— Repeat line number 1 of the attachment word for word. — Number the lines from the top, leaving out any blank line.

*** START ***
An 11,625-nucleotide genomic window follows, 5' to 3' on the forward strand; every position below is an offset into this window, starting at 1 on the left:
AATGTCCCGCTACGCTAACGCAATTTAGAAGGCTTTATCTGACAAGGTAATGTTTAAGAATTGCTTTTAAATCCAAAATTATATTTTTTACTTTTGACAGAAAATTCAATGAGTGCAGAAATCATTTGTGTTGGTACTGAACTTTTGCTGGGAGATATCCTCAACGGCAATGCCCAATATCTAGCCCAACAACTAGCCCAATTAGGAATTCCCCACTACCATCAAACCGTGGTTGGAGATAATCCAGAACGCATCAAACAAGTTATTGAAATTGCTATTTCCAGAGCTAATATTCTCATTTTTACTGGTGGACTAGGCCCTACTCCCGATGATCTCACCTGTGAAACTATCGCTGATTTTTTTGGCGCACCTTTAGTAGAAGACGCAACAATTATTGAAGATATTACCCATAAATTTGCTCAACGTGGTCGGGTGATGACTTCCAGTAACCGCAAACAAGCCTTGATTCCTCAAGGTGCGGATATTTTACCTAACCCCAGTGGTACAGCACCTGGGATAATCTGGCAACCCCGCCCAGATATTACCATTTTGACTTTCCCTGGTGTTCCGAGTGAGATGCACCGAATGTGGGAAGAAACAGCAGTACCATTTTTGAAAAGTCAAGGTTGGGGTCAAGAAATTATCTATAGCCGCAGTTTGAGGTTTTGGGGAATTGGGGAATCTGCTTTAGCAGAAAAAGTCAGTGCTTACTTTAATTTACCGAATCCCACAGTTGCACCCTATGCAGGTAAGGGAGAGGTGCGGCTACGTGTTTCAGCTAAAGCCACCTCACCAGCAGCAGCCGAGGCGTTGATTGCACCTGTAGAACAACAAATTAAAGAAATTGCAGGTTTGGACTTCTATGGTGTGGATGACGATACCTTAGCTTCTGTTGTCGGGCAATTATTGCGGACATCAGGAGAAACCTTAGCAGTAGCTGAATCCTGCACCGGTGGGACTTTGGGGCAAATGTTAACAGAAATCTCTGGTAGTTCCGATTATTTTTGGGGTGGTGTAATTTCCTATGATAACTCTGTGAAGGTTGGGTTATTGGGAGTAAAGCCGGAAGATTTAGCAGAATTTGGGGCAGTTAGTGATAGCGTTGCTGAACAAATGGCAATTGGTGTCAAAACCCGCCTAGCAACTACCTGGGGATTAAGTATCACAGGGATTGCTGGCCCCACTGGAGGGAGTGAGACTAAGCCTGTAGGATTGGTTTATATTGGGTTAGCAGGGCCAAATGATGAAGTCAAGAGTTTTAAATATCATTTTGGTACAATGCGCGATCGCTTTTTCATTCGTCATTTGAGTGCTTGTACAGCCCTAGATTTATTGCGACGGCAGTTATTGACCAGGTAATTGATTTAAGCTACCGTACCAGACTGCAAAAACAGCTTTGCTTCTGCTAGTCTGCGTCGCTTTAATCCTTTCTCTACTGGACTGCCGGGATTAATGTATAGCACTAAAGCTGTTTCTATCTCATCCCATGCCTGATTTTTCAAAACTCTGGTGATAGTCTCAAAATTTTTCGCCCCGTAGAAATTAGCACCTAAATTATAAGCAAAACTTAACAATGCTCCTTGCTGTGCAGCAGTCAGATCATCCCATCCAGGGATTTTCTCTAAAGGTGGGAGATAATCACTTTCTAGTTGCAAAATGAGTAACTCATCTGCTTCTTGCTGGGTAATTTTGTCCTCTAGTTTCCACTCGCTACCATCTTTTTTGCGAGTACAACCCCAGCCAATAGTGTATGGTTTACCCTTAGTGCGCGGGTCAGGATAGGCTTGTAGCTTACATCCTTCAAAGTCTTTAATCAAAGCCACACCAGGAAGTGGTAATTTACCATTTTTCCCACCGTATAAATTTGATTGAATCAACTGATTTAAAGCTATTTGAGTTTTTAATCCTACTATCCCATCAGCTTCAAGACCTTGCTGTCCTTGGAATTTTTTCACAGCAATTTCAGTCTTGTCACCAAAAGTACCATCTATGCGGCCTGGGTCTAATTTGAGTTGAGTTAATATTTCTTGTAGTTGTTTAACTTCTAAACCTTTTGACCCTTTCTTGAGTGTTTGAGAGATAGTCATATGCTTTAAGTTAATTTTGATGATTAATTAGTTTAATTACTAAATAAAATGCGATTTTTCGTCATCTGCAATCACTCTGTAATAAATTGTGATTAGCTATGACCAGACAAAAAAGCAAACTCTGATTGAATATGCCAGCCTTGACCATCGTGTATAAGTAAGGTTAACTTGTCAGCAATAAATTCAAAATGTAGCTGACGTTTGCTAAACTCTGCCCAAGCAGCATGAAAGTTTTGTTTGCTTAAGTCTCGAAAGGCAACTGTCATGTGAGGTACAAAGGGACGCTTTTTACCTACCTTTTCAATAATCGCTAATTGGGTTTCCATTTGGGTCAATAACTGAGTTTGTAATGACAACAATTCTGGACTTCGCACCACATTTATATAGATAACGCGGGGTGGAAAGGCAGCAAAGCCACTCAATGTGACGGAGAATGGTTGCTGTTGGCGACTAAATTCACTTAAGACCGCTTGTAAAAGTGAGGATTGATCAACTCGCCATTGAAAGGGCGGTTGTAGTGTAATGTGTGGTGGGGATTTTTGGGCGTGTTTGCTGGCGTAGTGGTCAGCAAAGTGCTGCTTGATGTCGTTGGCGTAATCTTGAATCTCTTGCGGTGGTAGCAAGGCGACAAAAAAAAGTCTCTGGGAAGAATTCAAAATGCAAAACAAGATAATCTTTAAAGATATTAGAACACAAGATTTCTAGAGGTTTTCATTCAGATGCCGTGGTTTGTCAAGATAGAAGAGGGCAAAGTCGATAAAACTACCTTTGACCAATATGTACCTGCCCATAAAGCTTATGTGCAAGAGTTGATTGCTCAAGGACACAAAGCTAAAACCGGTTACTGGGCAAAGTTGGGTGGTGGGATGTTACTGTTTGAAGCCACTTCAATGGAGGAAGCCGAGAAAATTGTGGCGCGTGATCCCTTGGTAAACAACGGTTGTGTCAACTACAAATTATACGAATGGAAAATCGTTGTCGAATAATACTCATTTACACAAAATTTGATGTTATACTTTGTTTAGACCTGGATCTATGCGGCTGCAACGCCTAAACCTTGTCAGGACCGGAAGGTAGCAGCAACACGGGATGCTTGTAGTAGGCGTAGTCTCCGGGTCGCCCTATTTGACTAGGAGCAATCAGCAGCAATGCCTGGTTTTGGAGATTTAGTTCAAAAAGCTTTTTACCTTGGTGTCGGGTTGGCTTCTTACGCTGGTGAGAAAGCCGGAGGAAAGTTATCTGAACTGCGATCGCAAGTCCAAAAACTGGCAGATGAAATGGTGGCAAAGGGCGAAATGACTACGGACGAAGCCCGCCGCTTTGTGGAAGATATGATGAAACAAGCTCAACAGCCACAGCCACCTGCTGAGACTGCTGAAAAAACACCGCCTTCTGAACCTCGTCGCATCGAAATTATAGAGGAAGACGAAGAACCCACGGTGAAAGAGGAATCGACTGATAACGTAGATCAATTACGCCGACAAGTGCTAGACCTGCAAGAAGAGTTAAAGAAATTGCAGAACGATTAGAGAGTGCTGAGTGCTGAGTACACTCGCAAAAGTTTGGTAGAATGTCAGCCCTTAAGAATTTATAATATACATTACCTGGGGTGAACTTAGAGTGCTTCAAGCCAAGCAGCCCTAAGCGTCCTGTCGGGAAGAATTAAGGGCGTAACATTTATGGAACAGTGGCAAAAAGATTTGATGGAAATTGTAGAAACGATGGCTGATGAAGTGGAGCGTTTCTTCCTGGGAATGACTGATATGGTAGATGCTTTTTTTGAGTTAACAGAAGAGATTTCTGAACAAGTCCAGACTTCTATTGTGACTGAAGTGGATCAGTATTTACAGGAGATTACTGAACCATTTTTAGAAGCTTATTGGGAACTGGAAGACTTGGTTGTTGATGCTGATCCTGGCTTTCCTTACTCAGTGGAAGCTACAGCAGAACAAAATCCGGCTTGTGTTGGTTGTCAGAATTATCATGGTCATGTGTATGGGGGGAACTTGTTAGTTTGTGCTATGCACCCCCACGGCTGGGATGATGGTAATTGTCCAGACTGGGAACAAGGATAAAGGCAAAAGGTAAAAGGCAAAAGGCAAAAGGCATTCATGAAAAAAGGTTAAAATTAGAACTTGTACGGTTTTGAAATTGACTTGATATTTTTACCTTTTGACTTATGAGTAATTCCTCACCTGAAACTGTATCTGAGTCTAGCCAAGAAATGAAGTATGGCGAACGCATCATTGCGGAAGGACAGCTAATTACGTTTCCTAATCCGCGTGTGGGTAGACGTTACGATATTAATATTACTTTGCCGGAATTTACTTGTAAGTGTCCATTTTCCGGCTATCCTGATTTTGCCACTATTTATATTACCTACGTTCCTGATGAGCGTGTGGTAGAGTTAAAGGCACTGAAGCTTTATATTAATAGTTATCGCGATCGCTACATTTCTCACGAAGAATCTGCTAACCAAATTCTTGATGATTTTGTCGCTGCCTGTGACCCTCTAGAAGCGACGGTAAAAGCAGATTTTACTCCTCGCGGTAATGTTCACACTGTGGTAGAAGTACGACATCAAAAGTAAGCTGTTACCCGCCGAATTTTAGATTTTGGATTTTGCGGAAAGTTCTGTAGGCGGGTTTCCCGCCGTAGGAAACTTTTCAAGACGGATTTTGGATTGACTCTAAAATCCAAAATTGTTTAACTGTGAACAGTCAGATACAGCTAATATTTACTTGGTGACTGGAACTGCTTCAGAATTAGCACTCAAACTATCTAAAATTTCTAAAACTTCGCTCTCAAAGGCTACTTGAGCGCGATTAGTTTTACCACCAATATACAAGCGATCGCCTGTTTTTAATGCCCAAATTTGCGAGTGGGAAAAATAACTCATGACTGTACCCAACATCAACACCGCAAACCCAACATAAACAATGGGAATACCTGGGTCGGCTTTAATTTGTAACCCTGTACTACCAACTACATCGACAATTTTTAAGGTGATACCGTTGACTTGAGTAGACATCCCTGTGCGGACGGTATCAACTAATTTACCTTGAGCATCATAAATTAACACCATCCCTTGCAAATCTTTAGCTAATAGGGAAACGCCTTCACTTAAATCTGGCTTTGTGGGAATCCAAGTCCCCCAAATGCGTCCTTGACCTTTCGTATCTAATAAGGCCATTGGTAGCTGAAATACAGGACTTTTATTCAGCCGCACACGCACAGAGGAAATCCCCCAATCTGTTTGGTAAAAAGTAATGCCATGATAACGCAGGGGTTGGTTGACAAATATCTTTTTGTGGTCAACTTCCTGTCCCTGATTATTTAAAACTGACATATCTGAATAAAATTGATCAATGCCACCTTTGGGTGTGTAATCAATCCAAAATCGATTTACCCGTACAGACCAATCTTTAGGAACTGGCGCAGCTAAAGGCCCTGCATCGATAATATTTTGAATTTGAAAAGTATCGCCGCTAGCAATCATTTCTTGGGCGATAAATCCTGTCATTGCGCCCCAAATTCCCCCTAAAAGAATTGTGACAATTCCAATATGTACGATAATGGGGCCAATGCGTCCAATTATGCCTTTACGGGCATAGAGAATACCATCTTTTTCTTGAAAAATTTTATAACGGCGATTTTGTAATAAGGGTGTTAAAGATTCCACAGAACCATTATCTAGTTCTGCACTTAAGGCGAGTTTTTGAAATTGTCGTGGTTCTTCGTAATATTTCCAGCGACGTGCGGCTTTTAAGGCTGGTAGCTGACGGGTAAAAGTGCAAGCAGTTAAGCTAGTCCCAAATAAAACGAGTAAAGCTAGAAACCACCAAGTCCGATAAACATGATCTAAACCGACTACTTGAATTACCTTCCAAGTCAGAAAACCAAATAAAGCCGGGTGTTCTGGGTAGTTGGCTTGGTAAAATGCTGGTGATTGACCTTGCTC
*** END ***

An 11,625-nucleotide genomic window follows, 5' to 3' on the forward strand; every position below is an offset into this window, starting at 1 on the left: